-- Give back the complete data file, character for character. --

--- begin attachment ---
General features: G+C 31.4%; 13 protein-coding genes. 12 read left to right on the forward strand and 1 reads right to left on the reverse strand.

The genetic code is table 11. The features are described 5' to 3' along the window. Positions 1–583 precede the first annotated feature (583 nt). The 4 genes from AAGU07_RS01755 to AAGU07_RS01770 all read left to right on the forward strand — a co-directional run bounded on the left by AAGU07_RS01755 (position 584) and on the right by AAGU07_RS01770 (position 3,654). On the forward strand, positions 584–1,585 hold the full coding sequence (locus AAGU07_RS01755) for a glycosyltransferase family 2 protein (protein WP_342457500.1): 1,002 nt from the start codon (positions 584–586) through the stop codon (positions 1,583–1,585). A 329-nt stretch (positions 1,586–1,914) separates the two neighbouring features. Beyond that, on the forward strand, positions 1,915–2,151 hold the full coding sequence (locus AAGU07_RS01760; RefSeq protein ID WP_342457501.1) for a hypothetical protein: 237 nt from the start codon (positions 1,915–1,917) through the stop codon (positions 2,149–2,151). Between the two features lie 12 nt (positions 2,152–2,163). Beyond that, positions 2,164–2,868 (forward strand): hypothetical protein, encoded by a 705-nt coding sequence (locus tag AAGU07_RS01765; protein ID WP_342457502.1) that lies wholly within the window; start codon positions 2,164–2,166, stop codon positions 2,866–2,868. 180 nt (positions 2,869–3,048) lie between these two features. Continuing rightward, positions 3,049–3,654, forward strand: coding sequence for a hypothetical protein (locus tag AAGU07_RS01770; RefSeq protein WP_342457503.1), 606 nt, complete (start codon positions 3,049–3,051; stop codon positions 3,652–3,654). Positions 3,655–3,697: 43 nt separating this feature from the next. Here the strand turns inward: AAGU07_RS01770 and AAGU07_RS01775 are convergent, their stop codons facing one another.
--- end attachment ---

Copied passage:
General features: G+C 31.4%; 13 protein-coding genes. 12 read left to right on the forward strand and 1 reads right to left on the reverse strand.

The genetic code is table 11. The features are described 5' to 3' along the window. Positions 1–583 precede the first annotated feature (583 nt). The 4 genes from AAGU07_RS01755 to AAGU07_RS01770 all read left to right on the forward strand — a co-directional run bounded on the left by AAGU07_RS01755 (position 584) and on the right by AAGU07_RS01770 (position 3,654). On the forward strand, positions 584–1,585 hold the full coding sequence (locus AAGU07_RS01755) for a glycosyltransferase family 2 protein (protein WP_342457500.1): 1,002 nt from the start codon (positions 584–586) through the stop codon (positions 1,583–1,585). A 329-nt stretch (positions 1,586–1,914) separates the two neighbouring features. Beyond that, on the forward strand, positions 1,915–2,151 hold the full coding sequence (locus AAGU07_RS01760; RefSeq protein ID WP_342457501.1) for a hypothetical protein: 237 nt from the start codon (positions 1,915–1,917) through the stop codon (positions 2,149–2,151). Between the two features lie 12 nt (positions 2,152–2,163). Beyond that, positions 2,164–2,868 (forward strand): hypothetical protein, encoded by a 705-nt coding sequence (locus tag AAGU07_RS01765; protein ID WP_342457502.1) that lies wholly within the window; start codon positions 2,164–2,166, stop codon positions 2,866–2,868. 180 nt (positions 2,869–3,048) lie between these two features. Continuing rightward, positions 3,049–3,654, forward strand: coding sequence for a hypothetical protein (locus tag AAGU07_RS01770; RefSeq protein WP_342457503.1), 606 nt, complete (start codon positions 3,049–3,051; stop codon positions 3,652–3,654). Positions 3,655–3,697: 43 nt separating this feature from the next. Here the strand turns inward: AAGU07_RS01770 and AAGU07_RS01775 are convergent, their stop codons facing one another.